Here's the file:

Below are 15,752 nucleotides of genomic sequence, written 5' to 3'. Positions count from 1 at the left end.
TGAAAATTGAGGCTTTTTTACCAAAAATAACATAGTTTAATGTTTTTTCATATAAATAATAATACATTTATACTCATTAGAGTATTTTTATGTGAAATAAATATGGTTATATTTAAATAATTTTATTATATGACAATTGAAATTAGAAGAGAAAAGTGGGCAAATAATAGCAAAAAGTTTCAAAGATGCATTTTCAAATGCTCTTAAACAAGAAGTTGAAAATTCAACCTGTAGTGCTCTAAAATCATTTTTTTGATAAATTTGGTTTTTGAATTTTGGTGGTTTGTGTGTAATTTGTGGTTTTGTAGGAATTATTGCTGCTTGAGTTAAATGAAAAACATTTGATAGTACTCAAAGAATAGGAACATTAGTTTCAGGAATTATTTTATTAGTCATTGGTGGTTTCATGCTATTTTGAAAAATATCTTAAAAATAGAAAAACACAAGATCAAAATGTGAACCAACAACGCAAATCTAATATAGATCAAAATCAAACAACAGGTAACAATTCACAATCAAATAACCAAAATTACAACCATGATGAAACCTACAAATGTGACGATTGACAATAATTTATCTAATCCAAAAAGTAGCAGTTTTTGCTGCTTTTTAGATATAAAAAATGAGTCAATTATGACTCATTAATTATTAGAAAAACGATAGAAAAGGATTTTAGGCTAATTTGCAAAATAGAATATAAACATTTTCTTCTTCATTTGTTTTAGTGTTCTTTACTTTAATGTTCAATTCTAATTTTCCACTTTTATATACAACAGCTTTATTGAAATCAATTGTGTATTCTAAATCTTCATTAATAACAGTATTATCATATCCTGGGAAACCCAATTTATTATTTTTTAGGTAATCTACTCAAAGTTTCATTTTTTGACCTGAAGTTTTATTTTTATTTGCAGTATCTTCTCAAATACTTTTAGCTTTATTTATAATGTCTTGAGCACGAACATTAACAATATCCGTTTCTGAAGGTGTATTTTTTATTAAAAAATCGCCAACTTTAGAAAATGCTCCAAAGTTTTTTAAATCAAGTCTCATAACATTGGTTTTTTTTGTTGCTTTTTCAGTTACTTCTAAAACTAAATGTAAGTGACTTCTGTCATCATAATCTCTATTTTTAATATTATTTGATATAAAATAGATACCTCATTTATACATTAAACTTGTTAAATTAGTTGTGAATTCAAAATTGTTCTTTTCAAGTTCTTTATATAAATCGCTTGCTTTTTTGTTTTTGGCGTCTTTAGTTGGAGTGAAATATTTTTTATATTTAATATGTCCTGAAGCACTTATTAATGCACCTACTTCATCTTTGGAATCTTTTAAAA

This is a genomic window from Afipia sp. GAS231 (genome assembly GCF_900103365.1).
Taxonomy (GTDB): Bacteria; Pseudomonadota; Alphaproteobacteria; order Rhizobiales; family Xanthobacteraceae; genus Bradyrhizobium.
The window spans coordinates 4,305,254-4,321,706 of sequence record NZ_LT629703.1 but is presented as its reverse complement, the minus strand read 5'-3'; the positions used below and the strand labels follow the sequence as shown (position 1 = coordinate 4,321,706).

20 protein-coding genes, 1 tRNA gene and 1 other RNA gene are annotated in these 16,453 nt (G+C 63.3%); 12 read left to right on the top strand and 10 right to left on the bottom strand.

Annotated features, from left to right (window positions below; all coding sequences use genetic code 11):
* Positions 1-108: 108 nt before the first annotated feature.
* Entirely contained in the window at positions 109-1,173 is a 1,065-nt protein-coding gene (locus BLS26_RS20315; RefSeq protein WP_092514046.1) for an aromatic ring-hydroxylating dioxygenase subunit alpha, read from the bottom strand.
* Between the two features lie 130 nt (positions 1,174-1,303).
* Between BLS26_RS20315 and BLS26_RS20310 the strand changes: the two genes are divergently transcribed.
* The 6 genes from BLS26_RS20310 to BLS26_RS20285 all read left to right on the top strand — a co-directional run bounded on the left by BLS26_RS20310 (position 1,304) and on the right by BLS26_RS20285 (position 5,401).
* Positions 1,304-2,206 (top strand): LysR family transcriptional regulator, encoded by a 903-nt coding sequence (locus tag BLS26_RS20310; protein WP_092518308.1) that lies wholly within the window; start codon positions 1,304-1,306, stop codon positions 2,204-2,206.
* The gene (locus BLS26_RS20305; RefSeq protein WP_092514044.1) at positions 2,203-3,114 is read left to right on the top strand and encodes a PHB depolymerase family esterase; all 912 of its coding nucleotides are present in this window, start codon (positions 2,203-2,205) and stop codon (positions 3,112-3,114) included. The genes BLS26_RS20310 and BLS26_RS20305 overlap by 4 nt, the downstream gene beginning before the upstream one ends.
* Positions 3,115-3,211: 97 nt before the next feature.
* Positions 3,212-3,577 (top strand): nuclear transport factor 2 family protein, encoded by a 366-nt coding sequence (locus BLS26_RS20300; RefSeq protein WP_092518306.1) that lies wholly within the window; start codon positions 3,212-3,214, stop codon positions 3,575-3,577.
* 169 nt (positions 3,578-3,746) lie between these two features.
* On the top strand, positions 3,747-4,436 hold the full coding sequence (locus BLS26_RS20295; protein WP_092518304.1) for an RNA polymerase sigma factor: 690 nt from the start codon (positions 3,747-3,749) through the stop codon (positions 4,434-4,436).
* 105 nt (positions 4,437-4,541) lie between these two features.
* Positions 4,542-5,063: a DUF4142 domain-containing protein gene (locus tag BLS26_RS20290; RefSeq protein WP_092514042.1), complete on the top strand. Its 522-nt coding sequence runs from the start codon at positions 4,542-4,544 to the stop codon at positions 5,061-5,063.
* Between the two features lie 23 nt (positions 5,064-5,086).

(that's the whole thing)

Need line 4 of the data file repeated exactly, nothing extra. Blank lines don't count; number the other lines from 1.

Taxonomy (GTDB): Bacteria; Pseudomonadota; Alphaproteobacteria; order Rhizobiales; family Xanthobacteraceae; genus Bradyrhizobium.